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Showing 2 results for Ramezankhani

Maryam Mazaheri, Nastaran Keshavarz Mohammadi, Hamid Soori, Ali Ramezankhani, Toraj Kordealivand,
Volume 5, Issue 1 (3-2019)
Abstract

Background: Road traffic accidents are considered to be a leading cause of injuries across the world. Human factors have been reported to play a key role in road traffic accidents. The present study aimed to explore the approaches to the reduction of human errors and motorcycle accidents.
Methods: A participatory multistage intervention was designed and implemented through team participation. In addition, campaign interventions were implemented on the urban and high school levels on 148 students who owned motorcycles. The campaign encompassed seven strategies on the urban level and eight strategies on the school level in 2015.
Results: Compared to the same period in the past year, the rate of motorcycle accidents reduced from 56.91 to 47.32 (9.59%) and 65.34 to 51.77 (13.57%) in the one-month and three-month interventions, respectively. In addition, the human factors involved in motorcycle accidents (e.g., knowledge of students) improved significantly, while no significant differences were observed in the factors of attitude and behavior.
Conclusion: According to the results, the cooperation of all the stakeholders of motorcycles accidents in the design and implementation of evidence-based interventions could significantly reduce the rate of motorcycles accidents on an urban level.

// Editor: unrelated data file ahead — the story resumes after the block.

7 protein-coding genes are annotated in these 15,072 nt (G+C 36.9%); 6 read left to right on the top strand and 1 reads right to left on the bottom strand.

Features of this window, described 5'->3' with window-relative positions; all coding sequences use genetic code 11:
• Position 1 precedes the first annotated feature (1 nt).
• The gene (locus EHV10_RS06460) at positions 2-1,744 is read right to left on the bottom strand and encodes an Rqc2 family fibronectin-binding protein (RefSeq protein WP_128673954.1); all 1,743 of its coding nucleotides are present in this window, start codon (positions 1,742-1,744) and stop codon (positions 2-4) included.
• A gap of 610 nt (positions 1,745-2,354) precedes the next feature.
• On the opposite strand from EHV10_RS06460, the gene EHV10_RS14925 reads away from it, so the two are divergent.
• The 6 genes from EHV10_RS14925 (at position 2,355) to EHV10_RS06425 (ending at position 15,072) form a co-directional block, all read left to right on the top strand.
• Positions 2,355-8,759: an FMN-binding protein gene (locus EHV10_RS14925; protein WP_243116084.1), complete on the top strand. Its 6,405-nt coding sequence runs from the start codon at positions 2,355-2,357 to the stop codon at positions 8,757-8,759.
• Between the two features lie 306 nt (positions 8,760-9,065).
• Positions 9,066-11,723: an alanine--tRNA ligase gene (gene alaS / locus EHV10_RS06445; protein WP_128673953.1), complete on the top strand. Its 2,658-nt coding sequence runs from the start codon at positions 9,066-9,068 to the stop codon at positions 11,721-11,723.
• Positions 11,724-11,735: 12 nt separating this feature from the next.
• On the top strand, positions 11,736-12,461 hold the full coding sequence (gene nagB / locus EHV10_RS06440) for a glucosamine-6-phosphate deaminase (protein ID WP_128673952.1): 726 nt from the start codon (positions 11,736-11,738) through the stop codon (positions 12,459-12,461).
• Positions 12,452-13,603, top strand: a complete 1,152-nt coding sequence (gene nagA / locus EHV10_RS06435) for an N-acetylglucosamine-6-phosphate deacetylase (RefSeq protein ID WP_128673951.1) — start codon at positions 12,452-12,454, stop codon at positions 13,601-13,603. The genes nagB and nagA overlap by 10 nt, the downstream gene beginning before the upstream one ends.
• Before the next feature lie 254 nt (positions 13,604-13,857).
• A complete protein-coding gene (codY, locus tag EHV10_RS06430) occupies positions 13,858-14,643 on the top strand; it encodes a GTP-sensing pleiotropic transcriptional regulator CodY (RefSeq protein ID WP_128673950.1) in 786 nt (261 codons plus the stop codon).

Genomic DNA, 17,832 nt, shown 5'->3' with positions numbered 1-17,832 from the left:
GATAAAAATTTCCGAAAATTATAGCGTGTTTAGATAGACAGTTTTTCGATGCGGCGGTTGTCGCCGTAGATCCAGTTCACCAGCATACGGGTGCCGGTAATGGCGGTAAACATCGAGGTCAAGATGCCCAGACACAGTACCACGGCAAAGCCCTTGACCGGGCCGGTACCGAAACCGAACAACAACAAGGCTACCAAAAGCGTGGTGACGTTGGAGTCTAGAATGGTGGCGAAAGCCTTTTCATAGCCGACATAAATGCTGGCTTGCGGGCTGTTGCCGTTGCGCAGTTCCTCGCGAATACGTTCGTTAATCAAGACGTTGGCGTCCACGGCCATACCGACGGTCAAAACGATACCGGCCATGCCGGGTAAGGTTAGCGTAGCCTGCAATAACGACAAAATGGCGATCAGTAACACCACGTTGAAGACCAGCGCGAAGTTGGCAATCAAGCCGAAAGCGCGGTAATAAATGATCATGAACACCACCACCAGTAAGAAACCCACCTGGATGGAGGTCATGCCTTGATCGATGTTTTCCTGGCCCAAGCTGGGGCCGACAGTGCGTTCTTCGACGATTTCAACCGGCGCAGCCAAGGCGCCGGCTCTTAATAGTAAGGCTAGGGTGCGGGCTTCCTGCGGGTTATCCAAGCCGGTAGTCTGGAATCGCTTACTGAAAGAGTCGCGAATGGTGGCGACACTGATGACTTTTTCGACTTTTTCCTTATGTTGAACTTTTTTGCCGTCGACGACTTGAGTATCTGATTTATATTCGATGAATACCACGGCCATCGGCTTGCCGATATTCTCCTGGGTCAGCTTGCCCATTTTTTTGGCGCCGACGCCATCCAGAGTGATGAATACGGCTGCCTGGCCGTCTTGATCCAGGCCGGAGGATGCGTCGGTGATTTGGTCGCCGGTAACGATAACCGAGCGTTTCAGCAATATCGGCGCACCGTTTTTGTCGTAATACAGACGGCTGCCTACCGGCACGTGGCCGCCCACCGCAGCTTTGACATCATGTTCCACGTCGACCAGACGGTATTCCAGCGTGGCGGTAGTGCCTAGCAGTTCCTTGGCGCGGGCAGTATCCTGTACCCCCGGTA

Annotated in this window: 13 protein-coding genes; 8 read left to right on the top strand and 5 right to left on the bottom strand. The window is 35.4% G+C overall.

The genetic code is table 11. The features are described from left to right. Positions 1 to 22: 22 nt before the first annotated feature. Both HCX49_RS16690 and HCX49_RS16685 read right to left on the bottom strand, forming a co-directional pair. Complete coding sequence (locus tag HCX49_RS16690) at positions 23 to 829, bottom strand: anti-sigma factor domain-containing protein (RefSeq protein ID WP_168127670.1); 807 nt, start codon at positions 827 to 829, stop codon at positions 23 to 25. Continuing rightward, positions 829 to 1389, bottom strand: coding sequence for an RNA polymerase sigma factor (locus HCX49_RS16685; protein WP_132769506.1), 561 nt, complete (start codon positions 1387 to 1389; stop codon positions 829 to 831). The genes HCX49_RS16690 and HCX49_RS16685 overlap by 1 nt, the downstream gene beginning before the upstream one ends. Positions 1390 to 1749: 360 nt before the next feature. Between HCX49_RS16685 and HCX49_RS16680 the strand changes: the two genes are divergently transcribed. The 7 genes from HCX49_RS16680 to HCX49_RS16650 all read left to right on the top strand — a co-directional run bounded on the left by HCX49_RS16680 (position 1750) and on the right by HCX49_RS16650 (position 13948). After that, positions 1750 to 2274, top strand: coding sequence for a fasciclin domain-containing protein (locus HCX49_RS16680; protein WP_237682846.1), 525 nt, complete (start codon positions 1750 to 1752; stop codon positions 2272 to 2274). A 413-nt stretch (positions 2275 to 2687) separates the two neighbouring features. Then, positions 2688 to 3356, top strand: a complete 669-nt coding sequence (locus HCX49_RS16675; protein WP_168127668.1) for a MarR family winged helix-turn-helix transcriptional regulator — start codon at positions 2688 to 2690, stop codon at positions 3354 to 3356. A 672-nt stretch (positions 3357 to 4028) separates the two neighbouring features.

Azam Mohamadloo, Ali Ramezankhani,
Volume 5, Issue 3 (9-2019)
Abstract

Background: Unnecessary demand for healthcare services for patients is a major concern in health economics research, and social science researchers primarily use questionnaires. The present study aimed to evaluate the reliability and validity of the questionnaire of the prevention of induced demand for medicine prescription.
Methods: This descriptive study was conducted after designing the primary questionnaire (63 items). The reliability and validity of the questionnaire were assessed by determining the face validity, content validity, construct validity, and reliability. Results: Initially, no items were eliminated in the qualitative assessment of face validity. To determine the content validity, six items were integrated due to overlapping, and 34 items remained. Principal component analysis revealed a three-factor solution to provide the best fit. Intraclass correlation and Cronbach's alpha for each component of the questionnaire confirmed its reliability.
Conclusion: In order for valid and reliable questionnaires, the views of the target group and experts must be considered and all the psychometric stages should be accomplished. Due to the differences in various studies, a single questionnaire cannot be used in every research.


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